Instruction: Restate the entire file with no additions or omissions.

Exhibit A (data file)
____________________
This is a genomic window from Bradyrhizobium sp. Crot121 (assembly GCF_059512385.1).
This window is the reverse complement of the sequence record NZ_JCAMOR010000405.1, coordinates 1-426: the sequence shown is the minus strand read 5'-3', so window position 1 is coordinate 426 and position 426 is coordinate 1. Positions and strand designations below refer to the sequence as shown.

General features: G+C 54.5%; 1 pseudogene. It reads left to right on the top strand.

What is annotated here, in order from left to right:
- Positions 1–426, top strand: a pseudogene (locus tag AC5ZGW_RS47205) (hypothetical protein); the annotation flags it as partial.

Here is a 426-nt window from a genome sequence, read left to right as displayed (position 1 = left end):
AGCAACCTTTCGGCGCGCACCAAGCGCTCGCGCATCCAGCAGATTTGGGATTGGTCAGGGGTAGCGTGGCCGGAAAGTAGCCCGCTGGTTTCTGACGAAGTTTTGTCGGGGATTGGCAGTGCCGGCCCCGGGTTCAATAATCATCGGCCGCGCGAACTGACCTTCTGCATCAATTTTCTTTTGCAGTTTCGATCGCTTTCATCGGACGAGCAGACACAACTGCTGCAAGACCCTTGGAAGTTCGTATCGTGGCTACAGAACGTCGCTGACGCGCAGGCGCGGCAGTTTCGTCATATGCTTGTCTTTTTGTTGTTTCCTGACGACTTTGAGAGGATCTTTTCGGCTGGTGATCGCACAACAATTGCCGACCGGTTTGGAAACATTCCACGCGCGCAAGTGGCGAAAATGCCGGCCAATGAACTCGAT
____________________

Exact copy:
This is a genomic window from Bradyrhizobium sp. Crot121 (assembly GCF_059512385.1).
This window is the reverse complement of the sequence record NZ_JCAMOR010000405.1, coordinates 1-426: the sequence shown is the minus strand read 5'-3', so window position 1 is coordinate 426 and position 426 is coordinate 1. Positions and strand designations below refer to the sequence as shown.

General features: G+C 54.5%; 1 pseudogene. It reads left to right on the top strand.

What is annotated here, in order from left to right:
- Positions 1–426, top strand: a pseudogene (locus tag AC5ZGW_RS47205) (hypothetical protein); the annotation flags it as partial.

Here is a 426-nt window from a genome sequence, read left to right as displayed (position 1 = left end):
AGCAACCTTTCGGCGCGCACCAAGCGCTCGCGCATCCAGCAGATTTGGGATTGGTCAGGGGTAGCGTGGCCGGAAAGTAGCCCGCTGGTTTCTGACGAAGTTTTGTCGGGGATTGGCAGTGCCGGCCCCGGGTTCAATAATCATCGGCCGCGCGAACTGACCTTCTGCATCAATTTTCTTTTGCAGTTTCGATCGCTTTCATCGGACGAGCAGACACAACTGCTGCAAGACCCTTGGAAGTTCGTATCGTGGCTACAGAACGTCGCTGACGCGCAGGCGCGGCAGTTTCGTCATATGCTTGTCTTTTTGTTGTTTCCTGACGACTTTGAGAGGATCTTTTCGGCTGGTGATCGCACAACAATTGCCGACCGGTTTGGAAACATTCCACGCGCGCAAGTGGCGAAAATGCCGGCCAATGAACTCGAT